As disability advocates in Colorado are celebrating the 30th anniversary of the Americans with Disabilities Act (ADA) on July 26, they warn that the ADA should not necessarily be used as an excuse to not wear a mask.
Julie Reiskin, executive director of the Colorado Cross-Disability Coalition (CCDC), a statewide organization focusing on disability rights, counselled against invoking the ADA unless you have a legitimate disability and even then, that does not mean you can ignore rules from businesses or governments about wearing masks.
“We’ve had to get involved in this whole mask issue because people are unfortunately bringing the ADA into it inappropriately,” Reiskin said. “The problem is we feel like a lot of people who don’t have legitimate disabilities are just saying they do and using the ADA.”
The CCDC was founded 30 years ago to ensure the ADA was fairly enforced in Colorado. The ADA prohibits discrimination based on disability.
What Reiskin is referencing is the growing use of the ADA as a justification not to follow city or state-wide orders, like the one Colorado Gov. Jared Polis issued last week, mandating that individuals wear masks in indoor spaces.
Images of flyers and laminated “Face Mask Exempt” cards have been circulating social media and have been labelled fake by fact checkers. The flyers and the cards both say businesses cannot kick people out if they are not wearing a mask because of the ADA and display the seal of the U.S. Department of Justice, which regulates the ADA.
The Department of Justice has stated it hasn’t created or endorsed the postings.
In late June a viral video surfaced of a woman at a Trader Joe’s in California screaming at employees and onlookers about the store asking her to wear a mask.
“That man harassed me for not wearing a mask,” the woman yelled in the video. “I have a breathing problem. My doctor will not let me wear a mask. So, anyone harassing me to wear a mask, you guys are violating federal law.”
Despite these claims, the CCDC actively encouraged mask wearing and businesses to enforce it. Reiskin pointed out that people are either purposefully or accidentally misinterpreting the ADA.
“There are some people with legitimate disabilities who cannot wear a mask,” Reiskin said “But what people are saying is ‘I have a breathing problem so I can’t wear a mask and you can’t ask me anything about it and you have to let me in to your store’ and that’s not what the ADA says.”
While the ADA generally can force businesses to make accommodations for people with disabilities, it does not require businesses to do so when the accommodations pose a direct threat to the health and safety of others. Allowing people inside a store without wearing a mask is a direct threat to others because it increases the likelihood of spreading the novel coronavirus.
This does not mean that people who cannot or should not be wearing masks risk their own safety. It means that people whose disability inhibits them from masking up should be accommodated by businesses in a different way.
According to Reiskin, businesses should offer other solutions for individuals with these disabilities like telephone or video chat services, curbside delivery, or providing the service to a friend or family-member of the person.
“The business might still have to accommodate you,” Reiskin said. “Like if you are not allowed in a store, the store might still have to accommodate you by making you wait outside and carrying your groceries out to your car. But the store doesn’t have to let you in and get close to their employees or other customers.”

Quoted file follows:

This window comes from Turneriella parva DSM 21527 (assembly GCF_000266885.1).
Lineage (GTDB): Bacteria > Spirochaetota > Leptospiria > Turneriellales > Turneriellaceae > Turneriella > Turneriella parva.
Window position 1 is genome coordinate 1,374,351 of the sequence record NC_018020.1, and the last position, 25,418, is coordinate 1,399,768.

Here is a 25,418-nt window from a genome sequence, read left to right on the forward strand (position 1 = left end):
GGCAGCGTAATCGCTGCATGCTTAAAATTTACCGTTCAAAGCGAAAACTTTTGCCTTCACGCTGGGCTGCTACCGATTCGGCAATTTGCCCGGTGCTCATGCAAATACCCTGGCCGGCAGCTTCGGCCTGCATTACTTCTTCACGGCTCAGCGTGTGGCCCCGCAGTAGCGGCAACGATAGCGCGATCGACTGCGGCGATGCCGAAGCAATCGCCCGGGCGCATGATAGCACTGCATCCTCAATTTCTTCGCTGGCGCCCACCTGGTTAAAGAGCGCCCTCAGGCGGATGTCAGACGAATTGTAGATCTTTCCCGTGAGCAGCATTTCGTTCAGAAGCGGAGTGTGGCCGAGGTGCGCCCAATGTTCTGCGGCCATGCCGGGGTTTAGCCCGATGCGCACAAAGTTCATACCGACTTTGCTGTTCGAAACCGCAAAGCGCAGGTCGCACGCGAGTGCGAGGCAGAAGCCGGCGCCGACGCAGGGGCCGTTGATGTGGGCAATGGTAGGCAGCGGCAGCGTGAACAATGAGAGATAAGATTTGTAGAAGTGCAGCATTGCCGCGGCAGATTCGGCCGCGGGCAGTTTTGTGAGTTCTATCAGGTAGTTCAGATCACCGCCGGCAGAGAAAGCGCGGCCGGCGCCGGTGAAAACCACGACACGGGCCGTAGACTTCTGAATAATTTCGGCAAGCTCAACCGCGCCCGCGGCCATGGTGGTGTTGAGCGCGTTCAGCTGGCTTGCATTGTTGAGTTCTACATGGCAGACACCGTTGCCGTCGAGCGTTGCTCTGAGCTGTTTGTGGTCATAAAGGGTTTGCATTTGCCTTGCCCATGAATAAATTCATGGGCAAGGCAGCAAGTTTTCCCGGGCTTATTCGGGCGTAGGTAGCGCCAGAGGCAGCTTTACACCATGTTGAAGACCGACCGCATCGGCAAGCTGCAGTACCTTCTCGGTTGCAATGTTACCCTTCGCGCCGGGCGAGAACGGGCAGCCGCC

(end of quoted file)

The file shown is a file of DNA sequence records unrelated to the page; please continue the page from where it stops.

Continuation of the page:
An example of how this type of accommodation should have been made happened earlier this month when Air Force veteran Israel del Toro was refused entry to a commissary in Peterson Air Force Base in Colorado Springs because he was not wearing a mask. Following an IED explosion in 2005 del Toro suffered severe burns and lost both his ears and the use of his fingers.
The base should have included curbside pickup or a similar alternative as an option for people like del Toro with legitimate disabilities that prevent them from wearing masks, Reiskin indicated.
El Paso, Elbert, and Washington Counties have all pledged to not enforce the mask mandate authorized by Polis. Douglas County opted out of the Tri-County Health District in early July and the Colorado Times Recorder reported on a sheriff in Weld County who refused to enforce the order.
El Paso County Public Health Spokesperson Michelle Hewitt told the Colorado Springs Independent that while there may be individuals who cannot wear masks because of their disability that is all the more reason for people without disabilities to wear one.
“[T]hey would be included in the vulnerable population,” Hewitt said in the interview. “Which is why it’s so critical that others around these vulnerable individuals wear masks.”
After Polis announced the mask mandate, Republican State House Leader Patrick Neville took to Twitter to announce his intent to file a lawsuit against the governor. Neville did not expand on what exactly the lawsuit would entail.
A report by Farleigh Dickinson University titled “Americans favor broad covid-19 restrictions despite infringements on personal freedoms and privacy” included polling that showed 79 percent of adults support mandatory masks in enclosed spaces.
A range of research on face coverings has shown that wearing one decreases risk to the wearer, but is even more effective in decreasing the wearer’s contagiousness, thereby protecting others around them.
“What the science tells us is that masks, social distancing, and hand washing are what’s needed to prevent this from getting any worse and to get this under control,” Reiskin said.
July 26 is the 30th anniversary of the Americans with Disabilities Act. The CCDC is hosting a virtual event showcasing the positive impact the ADA has had on Coloradan’s lives on Sunday at 11 a.m.